Democrats will also vote on a $1.5 trillion infrastructure plan before leaving Washington on Thursday, which would provide funding for transportation, the expansion of broadband and investments in schools and hospitals. 

The bill would link transportation funding to states meeting certain guidelines for greenhouse gas emission goals and includes funding for public transportation, grants for zero-emissions buses and electrifying the postal service fleet. 

Defense bill

The Senate will continue its work on a mammoth defense policy bill this week. 

The Senate’s National Defense Authorization Act (NDAA), which passed out of committee in a 25-2 vote earlier this month, authorizes $636.4 billion for the Pentagon’s base budget and $25.9 billion for national security programs within the Department of Energy. It authorizes $69 billion for the Overseas Contingency Operations account, a war fund that isn’t subject to budget caps.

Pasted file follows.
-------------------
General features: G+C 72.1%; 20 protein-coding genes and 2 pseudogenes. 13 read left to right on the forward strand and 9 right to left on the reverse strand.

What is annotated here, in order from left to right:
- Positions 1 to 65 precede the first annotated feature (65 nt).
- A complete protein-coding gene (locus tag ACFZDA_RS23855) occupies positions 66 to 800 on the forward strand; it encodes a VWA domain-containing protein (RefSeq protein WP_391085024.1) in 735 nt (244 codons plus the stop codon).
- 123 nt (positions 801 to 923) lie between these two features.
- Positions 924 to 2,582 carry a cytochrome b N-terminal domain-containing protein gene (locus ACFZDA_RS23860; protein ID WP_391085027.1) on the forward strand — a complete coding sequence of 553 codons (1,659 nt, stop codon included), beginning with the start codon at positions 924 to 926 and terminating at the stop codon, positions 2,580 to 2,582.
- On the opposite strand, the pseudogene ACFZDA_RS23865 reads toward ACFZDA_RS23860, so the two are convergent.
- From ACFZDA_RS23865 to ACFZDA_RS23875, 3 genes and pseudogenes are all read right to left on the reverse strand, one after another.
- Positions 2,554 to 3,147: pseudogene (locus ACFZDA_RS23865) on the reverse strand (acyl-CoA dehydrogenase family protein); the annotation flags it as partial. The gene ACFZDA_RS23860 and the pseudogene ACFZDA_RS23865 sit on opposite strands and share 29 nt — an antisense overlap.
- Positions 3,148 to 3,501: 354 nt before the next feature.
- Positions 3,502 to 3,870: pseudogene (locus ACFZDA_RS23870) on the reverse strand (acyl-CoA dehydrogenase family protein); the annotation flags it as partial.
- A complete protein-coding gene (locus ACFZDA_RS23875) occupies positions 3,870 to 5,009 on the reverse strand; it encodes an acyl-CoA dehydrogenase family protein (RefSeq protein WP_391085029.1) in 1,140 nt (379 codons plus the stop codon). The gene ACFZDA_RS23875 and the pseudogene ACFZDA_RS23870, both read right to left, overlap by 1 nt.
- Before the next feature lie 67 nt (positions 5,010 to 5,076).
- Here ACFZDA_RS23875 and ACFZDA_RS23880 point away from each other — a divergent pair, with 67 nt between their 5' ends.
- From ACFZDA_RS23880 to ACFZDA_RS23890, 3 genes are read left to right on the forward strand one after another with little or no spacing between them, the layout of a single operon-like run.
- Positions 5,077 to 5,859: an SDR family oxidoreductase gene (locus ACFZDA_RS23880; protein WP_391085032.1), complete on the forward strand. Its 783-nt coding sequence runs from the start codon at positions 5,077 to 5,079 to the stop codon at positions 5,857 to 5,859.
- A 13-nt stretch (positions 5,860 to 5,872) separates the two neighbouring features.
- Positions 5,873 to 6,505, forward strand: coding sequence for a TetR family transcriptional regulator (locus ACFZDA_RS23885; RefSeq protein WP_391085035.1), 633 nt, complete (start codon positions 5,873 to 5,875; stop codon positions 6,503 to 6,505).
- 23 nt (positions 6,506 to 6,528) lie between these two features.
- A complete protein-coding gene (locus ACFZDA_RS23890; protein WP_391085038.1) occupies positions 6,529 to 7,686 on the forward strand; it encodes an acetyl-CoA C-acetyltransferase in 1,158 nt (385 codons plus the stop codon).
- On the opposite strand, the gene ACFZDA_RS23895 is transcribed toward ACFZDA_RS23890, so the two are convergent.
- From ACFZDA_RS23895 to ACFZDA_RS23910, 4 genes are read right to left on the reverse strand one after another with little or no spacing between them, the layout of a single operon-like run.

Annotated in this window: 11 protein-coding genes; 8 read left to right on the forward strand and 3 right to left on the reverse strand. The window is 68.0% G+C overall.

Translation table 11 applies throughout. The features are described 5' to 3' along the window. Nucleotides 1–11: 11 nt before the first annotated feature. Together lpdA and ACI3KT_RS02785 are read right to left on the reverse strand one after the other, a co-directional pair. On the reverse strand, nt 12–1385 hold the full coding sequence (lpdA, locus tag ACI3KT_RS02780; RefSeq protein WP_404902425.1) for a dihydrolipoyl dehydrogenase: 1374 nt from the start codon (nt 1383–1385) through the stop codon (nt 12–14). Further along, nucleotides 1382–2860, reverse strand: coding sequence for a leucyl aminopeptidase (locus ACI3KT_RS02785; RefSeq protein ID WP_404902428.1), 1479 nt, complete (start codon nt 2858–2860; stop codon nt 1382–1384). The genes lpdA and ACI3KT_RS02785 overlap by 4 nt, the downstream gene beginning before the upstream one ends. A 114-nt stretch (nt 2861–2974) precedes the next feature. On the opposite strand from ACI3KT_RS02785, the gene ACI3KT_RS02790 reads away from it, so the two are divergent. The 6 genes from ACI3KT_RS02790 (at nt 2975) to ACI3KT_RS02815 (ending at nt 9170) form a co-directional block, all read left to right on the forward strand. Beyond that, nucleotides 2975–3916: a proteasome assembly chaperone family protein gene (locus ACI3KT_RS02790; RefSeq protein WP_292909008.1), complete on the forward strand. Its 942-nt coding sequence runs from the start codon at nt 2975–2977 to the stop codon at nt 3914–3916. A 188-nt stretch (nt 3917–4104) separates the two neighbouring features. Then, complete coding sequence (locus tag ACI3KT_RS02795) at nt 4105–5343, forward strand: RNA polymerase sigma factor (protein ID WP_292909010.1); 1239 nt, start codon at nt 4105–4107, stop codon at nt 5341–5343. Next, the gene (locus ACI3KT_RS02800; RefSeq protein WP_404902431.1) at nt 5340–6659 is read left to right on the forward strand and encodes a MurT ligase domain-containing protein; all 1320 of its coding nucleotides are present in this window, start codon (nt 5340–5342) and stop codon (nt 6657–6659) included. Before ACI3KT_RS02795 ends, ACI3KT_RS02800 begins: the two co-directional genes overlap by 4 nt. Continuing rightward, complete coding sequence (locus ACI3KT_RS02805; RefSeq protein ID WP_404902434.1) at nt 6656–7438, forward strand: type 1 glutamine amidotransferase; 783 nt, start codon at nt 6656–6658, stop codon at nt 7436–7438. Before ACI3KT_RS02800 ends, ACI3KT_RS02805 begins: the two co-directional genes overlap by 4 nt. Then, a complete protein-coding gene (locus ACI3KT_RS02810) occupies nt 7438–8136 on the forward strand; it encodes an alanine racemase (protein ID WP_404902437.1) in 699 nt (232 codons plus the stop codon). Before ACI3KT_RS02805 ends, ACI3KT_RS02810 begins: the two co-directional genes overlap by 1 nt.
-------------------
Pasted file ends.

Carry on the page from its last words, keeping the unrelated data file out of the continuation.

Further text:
The Senate will vote to formally start debate on the bill on Monday night, but there have already been hundreds of potential amendments filed by senators. The NDAA, because of its must-pass status, is viewed as a conduit for other legislation. 

The Senate’s debate is unlikely to be without controversy. 

As part of the committee's consideration of the bill, senators agreed, along a voice vote, to include language that states that within three years the Defense secretary "shall implement the plan submitted by the commission ... and remove all names, symbols, displays, monuments, and paraphernalia that honor or commemorate the Confederate States of America ... or any person who served voluntarily with the Confederate States of America from all assets of the Department of Defense."